A reduced semantics for deciding trace equivalence using constraint systems
Abstract: Many privacy-type properties of security protocols can be modelled using trace equivalence properties in suitable process algebras. It has been shown that such properties can be decided for interesting classes of finite processes (i.e., without replication) by means of symbolic execution and constraint solving. However, this does not suffice to obtain practical tools. Current prototypes suffer from a classical combinatorial explosion problem caused by the exploration of many interleavings in the behaviour of processes. Modersheim et al. have tackled this problem for reachability properties using partial order reduction techniques. We revisit their work, generalize it and adapt it for equivalence checking. We obtain an optimization in the form of a reduced symbolic semantics that eliminates redundant interleavings on the fly.
Computational Soundness Results for ProVerif
Dolev-Yao models of cryptographic operations constitute the foundation of many successful verification tools for security protocols, such as the protocol verifier ProVerif. Research over the past decade has shown that many of these symbolic abstractions are computationally sound, i.e., the absence of attacks against the abstraction entails the security of suitable cryptographic realizations. Most of these computational soundness (CS) results, however, are restricted to trace properties such as authentication, and the few promising results that strive for CS for the more comprehensive class of equivalence properties, such as strong secrecy or anonymity, either only consider a limited class of protocols or are not amenable to fully automated verification.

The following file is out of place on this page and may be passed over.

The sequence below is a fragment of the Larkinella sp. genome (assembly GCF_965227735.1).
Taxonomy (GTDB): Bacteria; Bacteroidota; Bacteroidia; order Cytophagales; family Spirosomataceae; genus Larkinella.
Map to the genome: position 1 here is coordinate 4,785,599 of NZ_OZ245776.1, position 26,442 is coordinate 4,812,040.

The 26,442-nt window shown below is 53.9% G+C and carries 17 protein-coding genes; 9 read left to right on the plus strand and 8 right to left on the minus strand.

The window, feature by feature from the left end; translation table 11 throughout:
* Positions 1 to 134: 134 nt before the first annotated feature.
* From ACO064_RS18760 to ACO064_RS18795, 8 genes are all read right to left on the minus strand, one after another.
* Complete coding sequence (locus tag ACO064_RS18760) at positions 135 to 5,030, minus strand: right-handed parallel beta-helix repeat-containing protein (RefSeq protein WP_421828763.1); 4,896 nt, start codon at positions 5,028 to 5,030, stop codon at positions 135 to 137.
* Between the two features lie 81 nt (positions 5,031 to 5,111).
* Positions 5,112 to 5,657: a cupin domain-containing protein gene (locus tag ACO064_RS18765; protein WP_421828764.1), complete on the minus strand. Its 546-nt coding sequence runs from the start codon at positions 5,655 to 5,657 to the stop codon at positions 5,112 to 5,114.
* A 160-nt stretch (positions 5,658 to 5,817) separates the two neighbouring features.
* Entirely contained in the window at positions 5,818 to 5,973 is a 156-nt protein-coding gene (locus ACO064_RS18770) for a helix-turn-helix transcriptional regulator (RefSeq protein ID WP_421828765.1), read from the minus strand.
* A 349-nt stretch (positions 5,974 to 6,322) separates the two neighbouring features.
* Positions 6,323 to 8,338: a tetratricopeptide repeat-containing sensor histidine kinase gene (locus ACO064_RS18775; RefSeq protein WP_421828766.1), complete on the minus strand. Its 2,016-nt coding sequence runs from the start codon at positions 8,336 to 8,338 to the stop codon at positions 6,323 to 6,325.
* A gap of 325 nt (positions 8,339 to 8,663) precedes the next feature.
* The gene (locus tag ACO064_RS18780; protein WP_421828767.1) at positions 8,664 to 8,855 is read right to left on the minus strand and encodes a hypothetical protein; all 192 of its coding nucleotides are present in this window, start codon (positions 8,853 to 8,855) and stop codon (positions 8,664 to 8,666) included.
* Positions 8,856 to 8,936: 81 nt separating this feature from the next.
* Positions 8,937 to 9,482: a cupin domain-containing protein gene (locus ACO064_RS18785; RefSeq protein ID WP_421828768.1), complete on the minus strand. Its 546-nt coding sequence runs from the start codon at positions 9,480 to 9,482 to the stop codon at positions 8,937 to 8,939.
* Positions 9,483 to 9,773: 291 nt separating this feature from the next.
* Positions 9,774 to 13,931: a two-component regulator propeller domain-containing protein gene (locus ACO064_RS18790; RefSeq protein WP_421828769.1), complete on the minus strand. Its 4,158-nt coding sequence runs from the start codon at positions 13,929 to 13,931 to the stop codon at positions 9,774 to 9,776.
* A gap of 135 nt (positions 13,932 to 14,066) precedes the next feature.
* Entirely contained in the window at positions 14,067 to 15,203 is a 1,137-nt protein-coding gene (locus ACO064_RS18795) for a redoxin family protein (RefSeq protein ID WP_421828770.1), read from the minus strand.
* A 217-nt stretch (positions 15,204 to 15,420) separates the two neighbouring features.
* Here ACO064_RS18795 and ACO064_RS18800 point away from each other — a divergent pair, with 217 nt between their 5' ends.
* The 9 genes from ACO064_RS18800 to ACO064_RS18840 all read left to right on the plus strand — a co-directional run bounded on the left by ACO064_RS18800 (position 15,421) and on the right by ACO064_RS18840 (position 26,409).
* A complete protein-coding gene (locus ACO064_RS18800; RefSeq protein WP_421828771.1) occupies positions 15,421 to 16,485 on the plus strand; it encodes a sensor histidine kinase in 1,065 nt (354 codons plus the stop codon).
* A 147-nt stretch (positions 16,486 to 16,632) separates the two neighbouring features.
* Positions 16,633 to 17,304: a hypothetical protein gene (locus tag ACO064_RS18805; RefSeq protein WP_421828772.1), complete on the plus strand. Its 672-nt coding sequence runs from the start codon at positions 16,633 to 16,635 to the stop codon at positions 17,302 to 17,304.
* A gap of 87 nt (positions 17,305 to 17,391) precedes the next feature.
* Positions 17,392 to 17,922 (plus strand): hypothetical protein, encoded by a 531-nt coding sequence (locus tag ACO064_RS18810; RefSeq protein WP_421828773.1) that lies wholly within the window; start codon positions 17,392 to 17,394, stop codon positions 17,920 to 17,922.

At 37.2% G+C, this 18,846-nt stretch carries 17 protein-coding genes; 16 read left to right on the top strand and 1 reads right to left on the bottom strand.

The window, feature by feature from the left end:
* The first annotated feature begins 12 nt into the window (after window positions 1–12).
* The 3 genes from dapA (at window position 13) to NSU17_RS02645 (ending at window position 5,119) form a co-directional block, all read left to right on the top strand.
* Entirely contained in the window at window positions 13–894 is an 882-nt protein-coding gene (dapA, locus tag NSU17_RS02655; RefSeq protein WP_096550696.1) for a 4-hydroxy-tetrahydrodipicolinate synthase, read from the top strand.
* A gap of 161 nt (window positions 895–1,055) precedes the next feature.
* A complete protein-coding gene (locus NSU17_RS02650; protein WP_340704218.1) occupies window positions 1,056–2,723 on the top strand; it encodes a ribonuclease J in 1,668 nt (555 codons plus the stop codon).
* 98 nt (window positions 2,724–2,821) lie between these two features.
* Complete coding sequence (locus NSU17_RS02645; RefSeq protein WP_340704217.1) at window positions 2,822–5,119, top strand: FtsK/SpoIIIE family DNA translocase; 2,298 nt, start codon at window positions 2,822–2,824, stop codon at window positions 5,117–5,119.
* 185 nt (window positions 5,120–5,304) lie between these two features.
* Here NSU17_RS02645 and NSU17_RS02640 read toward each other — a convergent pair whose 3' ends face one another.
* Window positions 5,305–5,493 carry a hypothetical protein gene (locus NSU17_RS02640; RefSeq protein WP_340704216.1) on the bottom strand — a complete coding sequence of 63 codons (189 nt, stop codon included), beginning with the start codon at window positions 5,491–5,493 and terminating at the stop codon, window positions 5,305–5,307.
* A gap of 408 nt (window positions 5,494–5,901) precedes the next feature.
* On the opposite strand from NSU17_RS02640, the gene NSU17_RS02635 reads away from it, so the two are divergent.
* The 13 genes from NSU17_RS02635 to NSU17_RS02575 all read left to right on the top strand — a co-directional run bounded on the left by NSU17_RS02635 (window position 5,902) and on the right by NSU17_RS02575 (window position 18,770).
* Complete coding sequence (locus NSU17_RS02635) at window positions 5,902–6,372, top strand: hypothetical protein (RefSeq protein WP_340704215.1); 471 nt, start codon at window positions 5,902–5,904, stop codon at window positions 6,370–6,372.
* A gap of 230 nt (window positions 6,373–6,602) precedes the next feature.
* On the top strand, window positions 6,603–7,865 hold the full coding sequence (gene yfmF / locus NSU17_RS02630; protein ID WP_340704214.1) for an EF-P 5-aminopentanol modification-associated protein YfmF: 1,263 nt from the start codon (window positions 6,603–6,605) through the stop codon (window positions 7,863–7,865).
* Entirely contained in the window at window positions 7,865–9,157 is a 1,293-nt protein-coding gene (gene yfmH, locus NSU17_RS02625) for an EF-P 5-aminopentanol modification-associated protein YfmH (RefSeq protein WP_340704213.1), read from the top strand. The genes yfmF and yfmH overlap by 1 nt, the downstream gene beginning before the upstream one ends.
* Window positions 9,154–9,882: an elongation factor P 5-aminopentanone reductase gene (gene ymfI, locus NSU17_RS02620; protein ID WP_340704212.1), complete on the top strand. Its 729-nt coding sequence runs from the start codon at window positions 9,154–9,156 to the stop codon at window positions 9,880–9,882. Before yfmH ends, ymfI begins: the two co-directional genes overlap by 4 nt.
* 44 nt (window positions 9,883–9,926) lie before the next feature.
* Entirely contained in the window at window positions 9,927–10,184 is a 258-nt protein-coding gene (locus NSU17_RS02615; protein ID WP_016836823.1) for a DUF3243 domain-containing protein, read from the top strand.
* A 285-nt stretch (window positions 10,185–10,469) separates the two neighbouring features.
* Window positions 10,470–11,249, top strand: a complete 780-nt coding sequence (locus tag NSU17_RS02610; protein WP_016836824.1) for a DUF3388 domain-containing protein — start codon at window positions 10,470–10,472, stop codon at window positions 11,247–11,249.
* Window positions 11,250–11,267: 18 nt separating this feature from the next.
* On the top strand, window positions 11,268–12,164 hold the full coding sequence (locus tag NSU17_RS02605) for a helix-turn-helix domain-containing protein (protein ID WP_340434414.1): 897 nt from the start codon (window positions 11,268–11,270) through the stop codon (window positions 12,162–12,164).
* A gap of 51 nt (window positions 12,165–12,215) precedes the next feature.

In this work, we identify a general condition under which CS for trace properties implies CS for uniformity of bi-processes, i.e., the class of equivalence properties that ProVerif is able to verify for the applied pi-calculus. As a case study, we show that this general condition holds for a Dolev-Yao model that contains signatures, public-key encryption, and corresponding length functions. We prove this result in the CoSP framework (a general framework for establishing CS results). To this end, we extend the CoSP framework to equivalence properties, and we show an existing embedding of the applied pi-calculus to CoSP can be re-used for uniform bi-processes. On the verification side, as analyses in ProVerif with symbolic length functions often do not terminate, we show how to combine the recent protocol verifier APTE with ProVerif. As a result, we establish a computationally sound automated verification chain for uniformity of bi-processes in the applied pi-calculus that use public-key encryption, signatures, and length functions.